I was born at a time when the century was breaking in half. More transparent than the air itself, the arrow crossing above my slender arms: the god had not yet mapped out my journey—when tongues of fire flared agony over a wounded earth.
History submerged whole landscapes.
Children would blow delicate soap bubbles down from the roofs. Children scampered through the streets, propelling hoops with wire hooks.
A drumroll at the end of the street announced the Triumph of the Water Witch: the demon’s hair permed into wire, her snout smeared with chemical rouge, a pistol in her boot, a train station clock on her wrist.
A never-resting star drew the earth out of its orbit. In the arc of the Carpathians, broken, the sign waited on its knees.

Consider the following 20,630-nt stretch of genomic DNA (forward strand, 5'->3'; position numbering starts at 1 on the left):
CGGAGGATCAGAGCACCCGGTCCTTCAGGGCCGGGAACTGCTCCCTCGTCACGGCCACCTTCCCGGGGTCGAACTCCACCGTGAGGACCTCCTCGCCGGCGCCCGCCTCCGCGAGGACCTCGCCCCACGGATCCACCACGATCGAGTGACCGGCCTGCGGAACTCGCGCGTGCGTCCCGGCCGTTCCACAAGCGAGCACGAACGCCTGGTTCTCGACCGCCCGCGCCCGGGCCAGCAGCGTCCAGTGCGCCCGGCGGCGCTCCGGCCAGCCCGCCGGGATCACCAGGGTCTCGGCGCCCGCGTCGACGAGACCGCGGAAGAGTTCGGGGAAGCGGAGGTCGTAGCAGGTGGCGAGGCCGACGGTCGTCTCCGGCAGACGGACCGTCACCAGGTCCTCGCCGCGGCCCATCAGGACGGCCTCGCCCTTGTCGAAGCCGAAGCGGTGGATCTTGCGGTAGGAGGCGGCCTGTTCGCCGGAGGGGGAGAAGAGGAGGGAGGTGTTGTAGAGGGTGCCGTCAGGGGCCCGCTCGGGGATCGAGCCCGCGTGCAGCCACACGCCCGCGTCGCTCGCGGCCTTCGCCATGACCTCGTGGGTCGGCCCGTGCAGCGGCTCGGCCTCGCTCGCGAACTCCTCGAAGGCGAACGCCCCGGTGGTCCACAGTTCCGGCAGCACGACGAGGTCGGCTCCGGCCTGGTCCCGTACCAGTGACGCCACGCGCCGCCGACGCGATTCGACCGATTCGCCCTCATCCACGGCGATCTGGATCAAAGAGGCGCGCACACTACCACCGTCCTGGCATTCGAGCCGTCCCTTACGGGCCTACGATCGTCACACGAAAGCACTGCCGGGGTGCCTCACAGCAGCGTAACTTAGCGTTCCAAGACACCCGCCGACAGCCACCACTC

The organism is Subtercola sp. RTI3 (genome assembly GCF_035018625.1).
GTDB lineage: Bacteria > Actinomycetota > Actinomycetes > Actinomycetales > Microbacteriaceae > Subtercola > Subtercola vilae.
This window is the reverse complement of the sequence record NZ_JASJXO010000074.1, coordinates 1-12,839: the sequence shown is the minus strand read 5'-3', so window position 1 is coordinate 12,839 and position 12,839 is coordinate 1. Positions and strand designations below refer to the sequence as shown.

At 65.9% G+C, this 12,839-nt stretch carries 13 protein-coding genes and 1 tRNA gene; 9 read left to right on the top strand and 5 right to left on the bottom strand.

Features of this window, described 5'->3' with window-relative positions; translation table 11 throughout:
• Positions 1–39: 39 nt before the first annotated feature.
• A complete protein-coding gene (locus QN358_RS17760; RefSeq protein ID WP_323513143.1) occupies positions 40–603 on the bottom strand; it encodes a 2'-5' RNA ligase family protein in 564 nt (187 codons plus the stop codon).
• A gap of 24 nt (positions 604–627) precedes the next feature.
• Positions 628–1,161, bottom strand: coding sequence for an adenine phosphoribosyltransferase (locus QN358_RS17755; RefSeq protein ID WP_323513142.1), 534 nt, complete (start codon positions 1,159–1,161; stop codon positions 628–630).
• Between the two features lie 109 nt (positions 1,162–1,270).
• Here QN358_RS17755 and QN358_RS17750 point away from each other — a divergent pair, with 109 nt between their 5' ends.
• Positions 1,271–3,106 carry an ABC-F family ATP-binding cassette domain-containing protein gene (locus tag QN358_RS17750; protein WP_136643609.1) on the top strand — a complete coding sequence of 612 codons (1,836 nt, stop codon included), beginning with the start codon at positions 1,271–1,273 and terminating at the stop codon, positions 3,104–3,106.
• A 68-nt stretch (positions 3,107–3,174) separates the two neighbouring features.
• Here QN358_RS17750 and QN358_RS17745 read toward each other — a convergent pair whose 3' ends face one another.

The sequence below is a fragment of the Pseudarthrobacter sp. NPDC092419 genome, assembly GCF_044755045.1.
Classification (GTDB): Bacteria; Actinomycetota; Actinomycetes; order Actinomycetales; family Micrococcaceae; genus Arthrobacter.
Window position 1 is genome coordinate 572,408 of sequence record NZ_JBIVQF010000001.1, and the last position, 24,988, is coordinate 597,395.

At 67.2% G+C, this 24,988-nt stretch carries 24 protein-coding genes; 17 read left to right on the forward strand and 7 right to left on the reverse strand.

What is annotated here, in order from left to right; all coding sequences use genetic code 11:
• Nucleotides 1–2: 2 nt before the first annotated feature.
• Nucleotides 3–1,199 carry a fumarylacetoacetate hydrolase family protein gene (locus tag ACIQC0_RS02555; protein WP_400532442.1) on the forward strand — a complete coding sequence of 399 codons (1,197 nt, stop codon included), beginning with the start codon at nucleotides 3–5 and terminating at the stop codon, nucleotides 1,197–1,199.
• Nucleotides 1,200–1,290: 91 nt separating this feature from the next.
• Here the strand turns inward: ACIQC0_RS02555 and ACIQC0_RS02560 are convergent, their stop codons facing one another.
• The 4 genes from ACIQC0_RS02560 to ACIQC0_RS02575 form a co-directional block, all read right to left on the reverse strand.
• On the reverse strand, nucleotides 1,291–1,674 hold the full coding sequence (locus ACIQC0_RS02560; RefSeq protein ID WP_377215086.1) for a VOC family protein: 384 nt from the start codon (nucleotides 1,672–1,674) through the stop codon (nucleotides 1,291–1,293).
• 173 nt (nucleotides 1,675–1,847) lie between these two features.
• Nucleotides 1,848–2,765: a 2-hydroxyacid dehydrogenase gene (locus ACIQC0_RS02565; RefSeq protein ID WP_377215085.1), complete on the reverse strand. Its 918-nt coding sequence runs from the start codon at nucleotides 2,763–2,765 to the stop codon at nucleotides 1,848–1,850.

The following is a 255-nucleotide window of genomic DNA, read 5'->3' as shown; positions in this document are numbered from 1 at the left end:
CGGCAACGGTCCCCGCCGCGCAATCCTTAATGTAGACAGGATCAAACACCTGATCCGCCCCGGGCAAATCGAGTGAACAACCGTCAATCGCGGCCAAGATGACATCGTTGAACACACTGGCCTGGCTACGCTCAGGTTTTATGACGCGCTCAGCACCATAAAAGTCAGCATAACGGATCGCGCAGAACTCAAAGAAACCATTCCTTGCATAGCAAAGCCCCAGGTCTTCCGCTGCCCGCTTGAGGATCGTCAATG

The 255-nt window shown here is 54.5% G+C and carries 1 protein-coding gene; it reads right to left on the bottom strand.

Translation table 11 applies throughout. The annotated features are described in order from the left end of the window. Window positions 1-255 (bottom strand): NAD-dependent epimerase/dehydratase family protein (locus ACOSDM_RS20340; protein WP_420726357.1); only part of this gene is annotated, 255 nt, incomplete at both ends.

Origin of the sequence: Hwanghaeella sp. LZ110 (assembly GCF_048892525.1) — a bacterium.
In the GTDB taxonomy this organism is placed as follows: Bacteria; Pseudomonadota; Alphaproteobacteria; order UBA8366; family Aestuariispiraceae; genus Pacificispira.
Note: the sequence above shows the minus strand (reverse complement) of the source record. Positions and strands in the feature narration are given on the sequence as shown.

The drum summoned the village to the crossroads—to inform people of new edicts, new taxes. Other laws, further numbers. In the end they dispersed back to their homes with eyes cast down to the ground. On faces beaten by wind, by sun, their thoughts could not be seen (their necks furrowed by work; younger, whiter flesh under the collar).
A neighbor, Hajdu the carpenter, looked as if he had eyes of wood. His lips warped in a long forgotten smile. He returned from those meetings with slow, solemn tread; each time his shoulders seemed bent a little lower.
Another neighbor, Herr Geetz, heard that they meant to make him “a deputy,” so he hid in his own house. They elected him anyway, because so many in the council there heaped praises on him. Even Colonel Broșteanu described him in glowing terms, although he didn’t have any idea whom he was talking about.
Life’s fragrances retreated into the earth. Words into poverty’s parched riverbed. People worked and worked, waiting (“to hope is almost to live”). Work had never betrayed them, not until now.